Photo ou archives : F-M. Dumas
250 ORe - 1929
A trump card Â– the pumping-piston
In 1924, DKW built its first racing two-stroke, a 175cc water-cooled three-speeder with a new frame designed for track work. It was followed by a 250 of similar design, the ORe.
The ARe 175 and ORe 250 engines owed their extraordinary performance to a brilliant invention by the marque, a supreme maker of two-strokes. It was a pumping-piston with a very short stroke mounted beneath the engine that compressed the fuel/air mixture in the crankcase before it was transferred into the upper cylinder. In 1929, the power output of the 175 was 12 hp, while the 250 developed 17 hp in 1930.
This engine arrived at the peak of its development the following year with 18.6 hp at 5300 rpm, equivalent to the astounding output of 75 hp/liter. It would have been difficult to obtain a greater output from this type of engine with its almost symmetrical intake and exhaust timing, which made the pumping-piston practically useless at low and middle regimes. DKW subsequently built a 350 using two coupled ARe 175cc engines, which was re placed, after several races, by the 500 PRe. The success obtained in racing with these DKW engines marked the start of two-stroke competition achievement. The two-stroke would come to dominate all forms of two-wheeled motor sport. The ORe 250 had many successes on road and track between 1927 and 1929. It also won the 1929 Targa Florio ridden by Geiss, while Henkelmann became Champion of Europe.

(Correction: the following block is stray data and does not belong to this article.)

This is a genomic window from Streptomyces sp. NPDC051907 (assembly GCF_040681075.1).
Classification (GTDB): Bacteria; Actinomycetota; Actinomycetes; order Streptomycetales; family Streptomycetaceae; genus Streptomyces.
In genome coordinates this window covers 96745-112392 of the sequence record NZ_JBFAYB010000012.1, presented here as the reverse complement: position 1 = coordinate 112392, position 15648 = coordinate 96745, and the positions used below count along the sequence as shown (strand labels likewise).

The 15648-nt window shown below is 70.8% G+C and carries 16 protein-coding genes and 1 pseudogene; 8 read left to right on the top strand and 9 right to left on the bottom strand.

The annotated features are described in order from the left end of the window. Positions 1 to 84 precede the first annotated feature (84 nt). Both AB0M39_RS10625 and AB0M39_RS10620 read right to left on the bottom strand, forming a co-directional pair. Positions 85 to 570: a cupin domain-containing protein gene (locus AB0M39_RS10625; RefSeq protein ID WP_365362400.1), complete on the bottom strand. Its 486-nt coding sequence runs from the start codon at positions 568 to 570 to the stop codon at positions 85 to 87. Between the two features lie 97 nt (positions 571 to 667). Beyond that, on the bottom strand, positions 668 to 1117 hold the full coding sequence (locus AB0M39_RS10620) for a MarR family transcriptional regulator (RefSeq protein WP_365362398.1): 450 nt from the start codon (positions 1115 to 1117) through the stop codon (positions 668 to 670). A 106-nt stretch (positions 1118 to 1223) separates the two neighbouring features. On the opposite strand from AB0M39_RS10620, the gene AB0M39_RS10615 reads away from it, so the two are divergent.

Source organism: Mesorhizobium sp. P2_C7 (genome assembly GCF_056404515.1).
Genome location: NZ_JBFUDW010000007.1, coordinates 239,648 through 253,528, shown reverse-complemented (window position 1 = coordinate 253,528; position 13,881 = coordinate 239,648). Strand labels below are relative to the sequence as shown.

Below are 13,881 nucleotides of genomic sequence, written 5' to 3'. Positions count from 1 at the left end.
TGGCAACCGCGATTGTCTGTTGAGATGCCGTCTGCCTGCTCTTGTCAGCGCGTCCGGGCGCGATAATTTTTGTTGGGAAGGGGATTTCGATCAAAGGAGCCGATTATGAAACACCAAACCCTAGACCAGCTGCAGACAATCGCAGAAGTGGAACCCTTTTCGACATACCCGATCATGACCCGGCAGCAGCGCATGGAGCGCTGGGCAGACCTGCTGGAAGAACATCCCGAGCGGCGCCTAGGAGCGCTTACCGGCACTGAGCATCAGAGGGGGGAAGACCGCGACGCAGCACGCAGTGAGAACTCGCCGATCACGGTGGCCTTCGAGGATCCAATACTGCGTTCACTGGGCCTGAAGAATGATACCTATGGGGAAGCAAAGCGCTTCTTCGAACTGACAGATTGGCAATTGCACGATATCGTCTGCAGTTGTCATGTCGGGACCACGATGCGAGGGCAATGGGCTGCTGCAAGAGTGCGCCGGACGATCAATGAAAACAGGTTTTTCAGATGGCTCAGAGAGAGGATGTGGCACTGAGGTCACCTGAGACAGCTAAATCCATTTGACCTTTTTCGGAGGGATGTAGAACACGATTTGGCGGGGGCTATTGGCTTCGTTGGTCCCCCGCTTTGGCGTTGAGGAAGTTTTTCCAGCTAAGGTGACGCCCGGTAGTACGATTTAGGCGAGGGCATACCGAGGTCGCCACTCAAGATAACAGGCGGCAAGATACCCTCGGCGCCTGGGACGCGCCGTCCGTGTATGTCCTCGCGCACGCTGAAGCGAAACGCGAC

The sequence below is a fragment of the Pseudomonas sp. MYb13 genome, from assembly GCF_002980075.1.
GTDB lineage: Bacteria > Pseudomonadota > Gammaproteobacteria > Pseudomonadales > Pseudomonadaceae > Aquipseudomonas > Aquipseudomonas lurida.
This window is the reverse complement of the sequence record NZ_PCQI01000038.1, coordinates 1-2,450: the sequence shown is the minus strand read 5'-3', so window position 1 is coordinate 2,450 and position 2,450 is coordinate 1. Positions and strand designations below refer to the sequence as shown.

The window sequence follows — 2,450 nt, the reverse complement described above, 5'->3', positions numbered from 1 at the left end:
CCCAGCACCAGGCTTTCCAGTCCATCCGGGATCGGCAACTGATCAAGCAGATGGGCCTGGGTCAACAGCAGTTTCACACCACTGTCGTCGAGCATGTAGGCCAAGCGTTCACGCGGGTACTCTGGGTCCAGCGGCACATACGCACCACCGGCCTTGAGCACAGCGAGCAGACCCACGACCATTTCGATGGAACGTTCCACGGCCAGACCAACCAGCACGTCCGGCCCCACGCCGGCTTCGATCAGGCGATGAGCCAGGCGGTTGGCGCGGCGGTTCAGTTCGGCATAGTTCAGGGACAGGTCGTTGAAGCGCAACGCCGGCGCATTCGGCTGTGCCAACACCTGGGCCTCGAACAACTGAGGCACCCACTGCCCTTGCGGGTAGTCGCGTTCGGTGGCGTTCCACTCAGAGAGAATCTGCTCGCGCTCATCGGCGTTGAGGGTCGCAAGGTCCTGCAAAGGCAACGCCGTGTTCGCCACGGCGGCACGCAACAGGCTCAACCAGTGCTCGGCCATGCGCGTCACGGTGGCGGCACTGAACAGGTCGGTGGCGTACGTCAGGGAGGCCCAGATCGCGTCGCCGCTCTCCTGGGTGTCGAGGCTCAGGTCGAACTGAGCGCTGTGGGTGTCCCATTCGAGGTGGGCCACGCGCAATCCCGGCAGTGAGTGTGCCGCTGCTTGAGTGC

Engine: 248c (68x68mm) water-cooled single-cylinder with pumping-piston under the crankcase; flywheel magneto
Power Rating: 17 hp @ 4800 rpm
Fuel System: Amac racing carburetor
Transmission: Sturmey-Archer 3-speed, chain final drive
Suspension: girder forks (front); rigid (rear)
Brakes: drum (front & rear)
Wheels: 26x2.50 inch wire (front & rear)
Weight: 187 lb
Maximum Speed: 78 mph
Clearly visible beneath the crankcase is the stumpy piston pump, which amounted to a very efficient form of supercharging.